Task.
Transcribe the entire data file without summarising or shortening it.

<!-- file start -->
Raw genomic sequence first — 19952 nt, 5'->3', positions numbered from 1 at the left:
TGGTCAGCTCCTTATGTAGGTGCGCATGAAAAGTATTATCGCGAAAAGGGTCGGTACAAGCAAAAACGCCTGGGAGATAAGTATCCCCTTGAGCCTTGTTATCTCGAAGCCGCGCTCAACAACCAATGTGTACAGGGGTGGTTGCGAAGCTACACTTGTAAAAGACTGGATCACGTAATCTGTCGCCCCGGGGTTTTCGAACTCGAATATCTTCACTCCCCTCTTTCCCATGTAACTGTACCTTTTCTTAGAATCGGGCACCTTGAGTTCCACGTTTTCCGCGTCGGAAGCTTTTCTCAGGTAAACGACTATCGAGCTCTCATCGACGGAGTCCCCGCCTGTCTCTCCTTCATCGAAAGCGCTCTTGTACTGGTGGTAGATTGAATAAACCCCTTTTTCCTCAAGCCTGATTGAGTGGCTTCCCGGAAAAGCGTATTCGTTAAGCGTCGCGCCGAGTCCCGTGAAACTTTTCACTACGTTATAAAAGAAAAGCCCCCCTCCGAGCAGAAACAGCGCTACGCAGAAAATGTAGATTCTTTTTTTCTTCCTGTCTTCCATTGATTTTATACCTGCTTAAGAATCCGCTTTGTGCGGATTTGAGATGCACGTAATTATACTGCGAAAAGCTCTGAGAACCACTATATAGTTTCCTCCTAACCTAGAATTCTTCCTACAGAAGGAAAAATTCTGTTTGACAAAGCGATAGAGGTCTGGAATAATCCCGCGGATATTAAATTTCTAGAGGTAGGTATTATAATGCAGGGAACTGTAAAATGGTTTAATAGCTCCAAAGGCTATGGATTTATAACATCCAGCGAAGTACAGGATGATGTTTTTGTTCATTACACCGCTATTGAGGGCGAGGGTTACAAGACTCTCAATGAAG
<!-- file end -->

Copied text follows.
Raw genomic sequence first — 19952 nt, 5'->3', positions numbered from 1 at the left:
TGGTCAGCTCCTTATGTAGGTGCGCATGAAAAGTATTATCGCGAAAAGGGTCGGTACAAGCAAAAACGCCTGGGAGATAAGTATCCCCTTGAGCCTTGTTATCTCGAAGCCGCGCTCAACAACCAATGTGTACAGGGGTGGTTGCGAAGCTACACTTGTAAAAGACTGGATCACGTAATCTGTCGCCCCGGGGTTTTCGAACTCGAATATCTTCACTCCCCTCTTTCCCATGTAACTGTACCTTTTCTTAGAATCGGGCACCTTGAGTTCCACGTTTTCCGCGTCGGAAGCTTTTCTCAGGTAAACGACTATCGAGCTCTCATCGACGGAGTCCCCGCCTGTCTCTCCTTCATCGAAAGCGCTCTTGTACTGGTGGTAGATTGAATAAACCCCTTTTTCCTCAAGCCTGATTGAGTGGCTTCCCGGAAAAGCGTATTCGTTAAGCGTCGCGCCGAGTCCCGTGAAACTTTTCACTACGTTATAAAAGAAAAGCCCCCCTCCGAGCAGAAACAGCGCTACGCAGAAAATGTAGATTCTTTTTTTCTTCCTGTCTTCCATTGATTTTATACCTGCTTAAGAATCCGCTTTGTGCGGATTTGAGATGCACGTAATTATACTGCGAAAAGCTCTGAGAACCACTATATAGTTTCCTCCTAACCTAGAATTCTTCCTACAGAAGGAAAAATTCTGTTTGACAAAGCGATAGAGGTCTGGAATAATCCCGCGGATATTAAATTTCTAGAGGTAGGTATTATAATGCAGGGAACTGTAAAATGGTTTAATAGCTCCAAAGGCTATGGATTTATAACATCCAGCGAAGTACAGGATGATGTTTTTGTTCATTACACCGCTATTGAGGGCGAGGGTTACAAGACTCTCAATGAAG